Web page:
TRAFFIC is to be banned from some streets when children are going to and from school.

Initially the scheme will be trialled at ten primary schools in the Bradford district – two in each of the parliamentary constituencies, including Keighley and Shipley.

But if successful, the initiative could be extended to more.

Under the scheme, motorists will be prohibited from using roads around schools during drop-off and pick-up times.

Access arrangements will be in place for residents and businesses.

And some other vehicles, such as the emergency services and drivers with mobility issues, will be exempt from the restrictions.

The aim of the venture is to improve road safety around schools, reduce air pollution and promote healthy travel for pupils.

It is hoped parents will be encouraged to leave the car at home and walk or cycle with their children.

Those who have to use the car will be asked to park some distance from the school gates and walk the rest of the way.

Bradford Council has identified the as-yet-unnamed schools where it wishes to carry out the trials and is currently consulting with them and ward councillors before progressing through the legal and implementation phases.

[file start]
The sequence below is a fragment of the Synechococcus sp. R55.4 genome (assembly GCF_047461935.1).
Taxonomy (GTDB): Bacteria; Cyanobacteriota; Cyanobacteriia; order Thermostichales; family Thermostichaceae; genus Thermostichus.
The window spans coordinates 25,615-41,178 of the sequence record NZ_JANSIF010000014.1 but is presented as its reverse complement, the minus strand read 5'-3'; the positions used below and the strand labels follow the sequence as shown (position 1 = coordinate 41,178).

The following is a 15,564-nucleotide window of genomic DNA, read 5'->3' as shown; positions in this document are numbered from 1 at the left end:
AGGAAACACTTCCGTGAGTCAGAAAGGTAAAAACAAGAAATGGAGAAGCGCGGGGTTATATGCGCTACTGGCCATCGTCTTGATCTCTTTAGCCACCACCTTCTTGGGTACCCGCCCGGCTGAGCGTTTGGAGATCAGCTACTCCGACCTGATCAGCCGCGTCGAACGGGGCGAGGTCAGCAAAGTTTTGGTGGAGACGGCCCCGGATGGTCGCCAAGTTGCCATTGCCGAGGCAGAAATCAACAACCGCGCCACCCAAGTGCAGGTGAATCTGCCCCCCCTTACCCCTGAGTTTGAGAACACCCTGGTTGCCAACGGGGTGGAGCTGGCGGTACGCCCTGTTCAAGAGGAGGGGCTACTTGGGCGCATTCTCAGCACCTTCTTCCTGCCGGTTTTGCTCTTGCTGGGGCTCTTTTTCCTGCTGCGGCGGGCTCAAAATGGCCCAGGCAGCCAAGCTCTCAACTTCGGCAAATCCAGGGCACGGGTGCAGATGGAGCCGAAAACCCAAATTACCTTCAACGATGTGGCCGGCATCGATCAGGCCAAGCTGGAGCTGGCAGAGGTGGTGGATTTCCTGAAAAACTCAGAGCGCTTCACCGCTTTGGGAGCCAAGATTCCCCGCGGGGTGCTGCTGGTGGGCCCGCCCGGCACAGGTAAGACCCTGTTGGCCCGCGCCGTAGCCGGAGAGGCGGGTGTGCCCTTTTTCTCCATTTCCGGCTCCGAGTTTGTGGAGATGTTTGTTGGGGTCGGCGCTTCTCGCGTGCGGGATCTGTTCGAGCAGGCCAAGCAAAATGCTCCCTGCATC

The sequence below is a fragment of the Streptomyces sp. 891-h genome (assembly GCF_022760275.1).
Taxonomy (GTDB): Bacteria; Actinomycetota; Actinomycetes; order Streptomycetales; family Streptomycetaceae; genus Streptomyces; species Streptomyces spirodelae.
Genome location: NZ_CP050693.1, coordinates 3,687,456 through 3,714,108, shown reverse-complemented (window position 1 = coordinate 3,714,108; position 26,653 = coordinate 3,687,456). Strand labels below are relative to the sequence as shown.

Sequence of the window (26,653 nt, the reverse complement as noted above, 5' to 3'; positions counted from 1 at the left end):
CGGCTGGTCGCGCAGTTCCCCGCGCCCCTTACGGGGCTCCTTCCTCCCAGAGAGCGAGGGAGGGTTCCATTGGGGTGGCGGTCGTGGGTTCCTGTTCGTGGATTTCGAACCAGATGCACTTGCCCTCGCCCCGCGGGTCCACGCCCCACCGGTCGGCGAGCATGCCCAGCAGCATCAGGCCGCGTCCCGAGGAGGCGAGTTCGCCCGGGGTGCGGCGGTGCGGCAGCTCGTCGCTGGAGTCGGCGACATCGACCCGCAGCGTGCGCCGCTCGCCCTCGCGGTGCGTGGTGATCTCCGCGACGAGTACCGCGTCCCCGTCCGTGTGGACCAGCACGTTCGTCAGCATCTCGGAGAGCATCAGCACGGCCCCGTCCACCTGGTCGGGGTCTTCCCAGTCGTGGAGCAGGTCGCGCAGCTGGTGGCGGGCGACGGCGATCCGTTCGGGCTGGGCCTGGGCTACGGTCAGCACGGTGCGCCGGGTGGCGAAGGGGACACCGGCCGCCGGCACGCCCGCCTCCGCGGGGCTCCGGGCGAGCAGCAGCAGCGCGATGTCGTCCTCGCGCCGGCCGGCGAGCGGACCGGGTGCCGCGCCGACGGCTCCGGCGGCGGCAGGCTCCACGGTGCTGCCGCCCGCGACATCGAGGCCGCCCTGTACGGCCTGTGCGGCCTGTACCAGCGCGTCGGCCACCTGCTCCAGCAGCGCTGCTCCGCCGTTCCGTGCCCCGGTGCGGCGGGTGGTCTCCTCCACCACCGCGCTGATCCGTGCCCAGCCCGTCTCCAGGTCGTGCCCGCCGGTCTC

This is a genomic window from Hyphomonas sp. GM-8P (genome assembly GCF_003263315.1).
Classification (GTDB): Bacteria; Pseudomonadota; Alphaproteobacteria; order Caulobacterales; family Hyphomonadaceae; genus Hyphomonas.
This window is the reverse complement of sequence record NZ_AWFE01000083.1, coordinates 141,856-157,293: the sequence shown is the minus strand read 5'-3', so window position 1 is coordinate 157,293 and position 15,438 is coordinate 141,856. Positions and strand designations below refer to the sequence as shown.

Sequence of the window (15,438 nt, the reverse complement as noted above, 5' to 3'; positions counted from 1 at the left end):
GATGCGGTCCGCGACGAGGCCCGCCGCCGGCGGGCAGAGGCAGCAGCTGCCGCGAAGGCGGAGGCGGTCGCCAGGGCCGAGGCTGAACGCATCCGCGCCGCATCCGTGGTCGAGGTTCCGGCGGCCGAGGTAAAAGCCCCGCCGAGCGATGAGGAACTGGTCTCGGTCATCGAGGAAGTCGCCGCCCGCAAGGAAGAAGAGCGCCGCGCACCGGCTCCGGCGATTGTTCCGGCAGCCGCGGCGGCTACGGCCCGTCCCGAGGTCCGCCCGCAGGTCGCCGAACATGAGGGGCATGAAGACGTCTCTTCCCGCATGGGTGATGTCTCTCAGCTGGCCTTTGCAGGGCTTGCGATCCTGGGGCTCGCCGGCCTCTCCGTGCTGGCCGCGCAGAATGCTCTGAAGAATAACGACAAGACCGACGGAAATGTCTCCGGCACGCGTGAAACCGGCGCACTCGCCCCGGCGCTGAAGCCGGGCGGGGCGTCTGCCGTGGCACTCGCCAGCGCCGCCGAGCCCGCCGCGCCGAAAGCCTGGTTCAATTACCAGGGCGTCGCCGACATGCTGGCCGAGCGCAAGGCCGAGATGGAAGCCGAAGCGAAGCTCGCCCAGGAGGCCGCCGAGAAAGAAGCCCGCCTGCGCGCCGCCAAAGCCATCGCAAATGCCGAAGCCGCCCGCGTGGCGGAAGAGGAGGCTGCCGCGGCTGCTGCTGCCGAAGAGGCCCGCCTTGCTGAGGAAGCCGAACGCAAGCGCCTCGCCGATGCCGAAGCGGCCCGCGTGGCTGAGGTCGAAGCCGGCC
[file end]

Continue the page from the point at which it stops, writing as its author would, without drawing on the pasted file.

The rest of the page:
The so-called School Streets project has been developed in partnership with the council’s highways and public health teams and Active Travel partner organisations.

It builds on the council’s 'no idling' campaign, launched in January, which asks drivers to switch-off their engines when waiting to collect children from school.

Councillor Alex Ross-Shaw, the council's portfolio holder for regeneration, planning and transport, said: “The roads around schools can often be congested and chaotic at drop-off and pick-up times.

“We believe School Streets can help alleviate much of that and make the area around schools safer and a nicer environment for children, parents, school staff and local residents and businesses. By encouraging families to walk or cycle to school, the scheme also promotes healthier and more active lifestyles.

“We look forward to working with the schools which sign-up for the pilot scheme and seeing the impact of the changes – and learning how other schools across the district can benefit in the future.”

Councillor Sarah Ferriby, portfolio holder for healthy people and places, said: “School Streets can play a valuable role in improving the health of our communities by encouraging families to be more active and helping to improve air quality. We know that children are particularly vulnerable to the harmful health effects of air pollution so it is important we tackle the issue around our schools.

“The School Streets project reflects Bradford Council’s ambition to support all our residents to have better health and better lives.”

The trials could start later this term.